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You may be pleased to learn how all those hours sweating over Kafka or old Gertrude Stein actually made you smarter. You were well served in the struggle, we see here. Just like hiking uphill makes you stronger, deep searching for connections among apparently unrelated objects keys understanding. The finding is that  " learning of novel patterns of association would be enhanced in response to unrelated meaning threats."

I have for a long time been looking through the other end of that telescope and finding only innition behind foggy veils, or, as Hemingway said of Norman Mailer, "bad cheese pretensiouly wrapped," or, deep sea fishing in shallow ponds.

Let's begin with Mailer.

A long time ago, somewhere in the second act of teevee talk shows, there was a moderator who was erudite and prim and funny named Dick Cavett. He had on his show one evening the dapper sardonic and ubiquitouis Gore Vidal and Janet Flanner, aka "Genet," who lived in Paris some time before and wrote about it.

Filling out the card was Norman Mailer, and he was the reason the program was advertised all week long. You have to see this, we were told. Mailer goes off! It's a donnybrook!

It's pretty tame by Geraldo substandards, but what I see is Mailer's assigning himself a certain quality and is not challanged.  (I remember the great line in "The Rivals," which might be edited here to: "It's good you tell us of your high intellect, for we would never have discovered it from this conversation.")

The point is very simple: Mailer. He wants it known he stabbed his wife.  What rough beast is this? But more than that, he wants to be the center of attention, and as every unruly third grader knows, you do that by acting up. Before very long he is the only topic, which is how he likes it.

Cavett asks the pugnacious one if he would like a couple of extra chairs to contain his monster intellect, and Mailer uncleverly proposes the rest of them accept fingerbowls for the same purpose. Dick Cavett attempts to work out some sort of intricate reference which is not there. The simplest intent is the truest, in this case, as Mailer only intends a reference to capacity, not some deeper form of pollution as alluded to earlier.

I have seen resonance for this moment plenty of times. The Grandmasters are attempting to explore the secret of  a simple pawn move which is not part of the Louis XIV Counter Defense Mechanism but is only a need to move the king out of hock like you do your first chess match. A retarded gardner is accepted as a sagacious guru on the basis of simpleton comments made by any idiot. The critic sees drippy paint on the canvas and extols the new school in art. Reagan.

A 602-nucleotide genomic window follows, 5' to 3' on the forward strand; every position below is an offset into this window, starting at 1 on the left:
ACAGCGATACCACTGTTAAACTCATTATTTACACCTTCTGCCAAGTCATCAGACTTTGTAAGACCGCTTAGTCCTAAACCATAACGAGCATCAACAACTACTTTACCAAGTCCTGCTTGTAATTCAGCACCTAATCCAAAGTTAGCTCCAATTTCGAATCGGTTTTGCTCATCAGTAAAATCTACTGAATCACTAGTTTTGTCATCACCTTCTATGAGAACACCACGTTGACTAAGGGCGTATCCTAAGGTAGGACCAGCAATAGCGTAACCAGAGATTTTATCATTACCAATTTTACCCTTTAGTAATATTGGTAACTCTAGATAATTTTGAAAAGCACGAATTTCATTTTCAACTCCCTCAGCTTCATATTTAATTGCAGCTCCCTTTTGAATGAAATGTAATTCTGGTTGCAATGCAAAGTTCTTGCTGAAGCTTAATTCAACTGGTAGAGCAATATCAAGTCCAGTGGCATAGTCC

And, finally, lest we forget, there is a multi-million dollar enterprise forming in a library to be built for the purpose and disably abetted by various other communication devices to create the illusion of some form of inellect or mastery or even knowledge out of this pitiful simp.

folly

Originally posted to Timus on Tue Sep 22, 2009 at 12:18 PM PDT.

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Comment Preferences

  •  Tip Jar (1+ / 0-)
    Recommended by:
    kevinpdx

    "When there's storms the sea'll be looking for your parlor." - Kerouac

    by Timus on Tue Sep 22, 2009 at 12:18:02 PM PDT

  •  Please suggest a good cheese if you will (1+ / 0-)
    Recommended by:
    Timus

    Uum, "bad cheese pretensiouly wrapped."  That sounds like something I do...

    Please suggest a good cheese if you will!

    "What I did, I did for Iraq!" --Saddam "They ALL say that!"--WEJ

    by williamjustin on Tue Sep 22, 2009 at 02:06:48 PM PDT

    •  Say `Cheese!' (0+ / 0-)

      DeGaulle said nobody can govern a country that has 239 cheeses. But I know the sort that papa meant. We once visited the Village, and the very deli favored by no less nor more than Dylan, and there was something from Wisconsin called Timothy, and I like it fine, although I've never tasted the stuff, because it's my given name. On such turns be reputations made.

      "When there's storms the sea'll be looking for your parlor." - Kerouac

      by Timus on Tue Sep 22, 2009 at 07:25:25 PM PDT

      [ Parent ]

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